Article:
Doctors, teachers and taxi drivers strike across Catalonia

Wednesday is due to be a difficult day in Catalonia with planned stoppages across three different sectors in health, education, and taxi services.

Doctors, teachers and taxi drivers strike across Catalonia
Doctors are striking in Catalonia. Photo: Josep LAGO / AFP

Medical staff

The union Metges de Catalunya has called for five days of strikes for doctors and medical staff across Catalonia on Wednesday, January 25th and Thursday, January 26th, as well as February 1st, 2nd and 3rd.

They are demanding more resources and personnel for the Catalan public health system and between 25 to 28 patient appointments per work shift of 12 minutes each.

READ ALSO – Key dates: How planned health service strikes in Spain could affect you

After an unsuccessful meeting on Tuesday, January 24th to try and resolve issues and further talks on Wednesday morning that didn’t lead to any resolution, 25,000 health professionals from health centers and hospitals across the region have been called to strike. They have not demonstrated en masse like this in Catalonia since 2018.

Some 500 nurses and midwives also took to the streets on Tuesday, January 24th to ask for better working conditions. Their protest continues this Wednesday, when both nurses and doctors have gathered to march to Sants train station, where they are due to arrive at midday. 

The regional government has agreed to guarantee urgent health care as well as that of the neonatal units and vital chemotherapy and radiotherapy treatments.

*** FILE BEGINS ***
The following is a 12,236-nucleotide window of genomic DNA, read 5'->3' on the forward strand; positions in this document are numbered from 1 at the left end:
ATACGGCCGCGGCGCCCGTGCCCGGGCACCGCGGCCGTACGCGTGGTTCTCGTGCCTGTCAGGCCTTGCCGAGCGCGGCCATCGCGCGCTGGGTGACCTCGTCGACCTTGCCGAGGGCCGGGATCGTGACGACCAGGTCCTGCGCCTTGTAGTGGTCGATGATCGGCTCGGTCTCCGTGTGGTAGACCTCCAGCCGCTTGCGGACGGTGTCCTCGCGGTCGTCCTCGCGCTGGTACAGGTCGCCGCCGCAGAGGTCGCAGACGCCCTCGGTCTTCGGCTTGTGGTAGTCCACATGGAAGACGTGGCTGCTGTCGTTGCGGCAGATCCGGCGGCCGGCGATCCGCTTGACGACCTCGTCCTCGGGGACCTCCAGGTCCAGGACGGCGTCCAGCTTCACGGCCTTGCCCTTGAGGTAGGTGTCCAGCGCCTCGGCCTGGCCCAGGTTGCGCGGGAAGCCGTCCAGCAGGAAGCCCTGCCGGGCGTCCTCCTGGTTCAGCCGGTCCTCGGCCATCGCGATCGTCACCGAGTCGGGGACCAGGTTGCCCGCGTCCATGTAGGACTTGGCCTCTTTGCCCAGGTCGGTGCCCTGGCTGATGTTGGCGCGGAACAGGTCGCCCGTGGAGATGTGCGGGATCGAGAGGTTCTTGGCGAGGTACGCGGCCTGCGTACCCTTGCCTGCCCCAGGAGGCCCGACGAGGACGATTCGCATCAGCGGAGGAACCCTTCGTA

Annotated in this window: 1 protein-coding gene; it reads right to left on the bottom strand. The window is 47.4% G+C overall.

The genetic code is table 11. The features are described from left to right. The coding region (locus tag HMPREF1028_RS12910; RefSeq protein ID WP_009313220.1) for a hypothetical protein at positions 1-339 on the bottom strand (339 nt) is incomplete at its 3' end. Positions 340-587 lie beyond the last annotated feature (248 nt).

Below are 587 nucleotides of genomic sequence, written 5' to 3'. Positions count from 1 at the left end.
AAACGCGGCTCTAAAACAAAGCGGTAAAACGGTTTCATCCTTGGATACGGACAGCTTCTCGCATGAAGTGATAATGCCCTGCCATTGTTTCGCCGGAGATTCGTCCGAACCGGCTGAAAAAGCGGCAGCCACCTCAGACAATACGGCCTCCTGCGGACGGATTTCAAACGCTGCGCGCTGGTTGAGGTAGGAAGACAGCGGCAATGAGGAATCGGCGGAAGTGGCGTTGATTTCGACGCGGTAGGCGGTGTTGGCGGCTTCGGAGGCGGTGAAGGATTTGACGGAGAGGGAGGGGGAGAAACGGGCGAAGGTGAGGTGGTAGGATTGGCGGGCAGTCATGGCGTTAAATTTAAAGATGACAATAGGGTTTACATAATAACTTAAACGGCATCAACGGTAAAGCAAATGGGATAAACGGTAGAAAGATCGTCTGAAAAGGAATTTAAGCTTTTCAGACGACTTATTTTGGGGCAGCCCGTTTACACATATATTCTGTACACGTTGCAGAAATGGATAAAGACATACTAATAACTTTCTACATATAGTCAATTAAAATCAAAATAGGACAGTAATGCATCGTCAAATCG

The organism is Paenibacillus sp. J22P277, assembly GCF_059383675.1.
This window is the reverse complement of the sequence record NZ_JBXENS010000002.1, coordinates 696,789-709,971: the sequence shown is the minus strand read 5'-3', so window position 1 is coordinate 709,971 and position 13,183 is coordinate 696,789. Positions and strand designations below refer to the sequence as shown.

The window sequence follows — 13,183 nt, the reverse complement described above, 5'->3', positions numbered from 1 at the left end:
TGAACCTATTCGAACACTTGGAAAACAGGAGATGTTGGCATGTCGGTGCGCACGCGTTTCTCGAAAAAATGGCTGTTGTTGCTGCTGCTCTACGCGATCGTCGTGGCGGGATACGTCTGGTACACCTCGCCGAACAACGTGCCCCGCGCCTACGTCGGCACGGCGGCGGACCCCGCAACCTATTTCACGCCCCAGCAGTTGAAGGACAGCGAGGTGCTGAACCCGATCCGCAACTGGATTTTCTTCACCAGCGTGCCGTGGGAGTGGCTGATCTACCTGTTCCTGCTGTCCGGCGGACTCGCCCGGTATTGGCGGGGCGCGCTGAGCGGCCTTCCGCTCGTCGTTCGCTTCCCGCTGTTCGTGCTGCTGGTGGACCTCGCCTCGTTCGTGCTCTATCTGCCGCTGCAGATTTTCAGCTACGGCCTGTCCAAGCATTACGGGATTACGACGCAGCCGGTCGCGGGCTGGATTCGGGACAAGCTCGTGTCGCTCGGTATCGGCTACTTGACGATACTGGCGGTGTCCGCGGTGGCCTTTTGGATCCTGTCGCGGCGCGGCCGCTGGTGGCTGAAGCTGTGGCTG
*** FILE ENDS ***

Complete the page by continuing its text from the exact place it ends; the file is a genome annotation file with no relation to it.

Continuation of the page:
Teachers and other educational professionals have also been called to strike with two days of planned walkouts on Wednesday, January 25th and Thursday, January 26th.

After a series of unproductive negotiations with the Minister of Education, Josep Gonzàlez-Cambray, the unions Ustec, CCOO and UGT decided to go ahead with the stoppages.  

The unions have said that the simultaneous strikes in education and health make perfect sense as they are “two pillars” of society that should be a priority for the government.

The union Ustec demands that the regional government should invest 6 percent of the gross domestic product (GDP) in public education as established by the Education Law of Catalonia. They are also asking to reduce the ratios in the classes and improve the working conditions of educational professionals. 

Schools will remain open during these days, however, and minimum services have been established such as guaranteeing 50 percent of the staff in special education centers and nurseries.

Taxi drivers

Taxi drivers have also joined in the protests and will stage a four-hour strike on Barcelona’s Gran Via this Wednesday, against driver apps such as Free Now, Uber and Bolt.

Negotiations between The Elite Taxi union and the city council broke down last week and the union has called drivers to gather from 10am to 2pm on Gran Via with Plaza Tetuán and on Passeig de Gràcia.

Taxi drivers will also be voting on whether to protest during the Integrated Systems Europe (ISE) and Mobile World Congress fairs. ISE will be held from January 1st to February 3rd and Mobile World Congress from February 27th to March 2nd.  

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Guns n’ ganja: Weapons flood Catalonia’s cannabis trade

In the dead of the night, wearing bullet-proof vests, their faces masked, scores of armed Spanish police staged a stealthy pre-dawn raid on homes in a small Catalan town this week.

Guns n' ganja: Weapons flood Catalonia's cannabis trade

Despite being armed to the teeth, this wasn’t an anti-terror operation: they were raiding marijuana plantations — which are increasingly run by gangs with serious weaponry.

With its eight million residents, this wealthy northeastern region of Spain has in recent years morphed from being a transit route for drugs to becoming a notorious European production hub, mainly of marijuana.

And as a result, guns are becoming increasingly visible and instances of armed violence are on the rise.